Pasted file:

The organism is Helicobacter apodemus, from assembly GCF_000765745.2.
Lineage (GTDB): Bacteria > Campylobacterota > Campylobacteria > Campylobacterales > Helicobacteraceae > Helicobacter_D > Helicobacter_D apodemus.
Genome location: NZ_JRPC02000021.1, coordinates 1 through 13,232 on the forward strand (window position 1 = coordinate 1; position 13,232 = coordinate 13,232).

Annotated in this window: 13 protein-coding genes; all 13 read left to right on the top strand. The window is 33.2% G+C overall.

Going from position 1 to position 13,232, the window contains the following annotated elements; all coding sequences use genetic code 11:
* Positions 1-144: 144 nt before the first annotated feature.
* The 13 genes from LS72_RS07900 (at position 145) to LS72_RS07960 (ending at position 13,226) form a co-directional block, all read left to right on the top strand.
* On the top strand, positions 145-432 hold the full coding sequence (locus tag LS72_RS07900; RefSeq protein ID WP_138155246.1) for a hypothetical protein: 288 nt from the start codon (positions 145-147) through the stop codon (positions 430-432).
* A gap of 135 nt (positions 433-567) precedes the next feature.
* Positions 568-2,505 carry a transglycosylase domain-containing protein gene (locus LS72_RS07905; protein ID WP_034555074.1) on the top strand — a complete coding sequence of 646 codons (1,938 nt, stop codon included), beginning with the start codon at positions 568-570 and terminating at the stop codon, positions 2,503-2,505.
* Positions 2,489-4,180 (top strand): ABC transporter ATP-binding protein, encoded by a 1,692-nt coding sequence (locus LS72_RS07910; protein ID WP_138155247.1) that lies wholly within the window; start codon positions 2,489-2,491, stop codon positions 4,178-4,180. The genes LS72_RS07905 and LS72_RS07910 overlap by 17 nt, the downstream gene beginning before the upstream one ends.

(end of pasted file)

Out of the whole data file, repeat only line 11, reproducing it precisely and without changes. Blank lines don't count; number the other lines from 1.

* Positions 2,489-4,180 (top strand): ABC transporter ATP-binding protein, encoded by a 1,692-nt coding sequence (locus LS72_RS07910; protein ID WP_138155247.1) that lies wholly within the window; start codon positions 2,489-2,491, stop codon positions 4,178-4,180. The genes LS72_RS07905 and LS72_RS07910 overlap by 17 nt, the downstream gene beginning before the upstream one ends.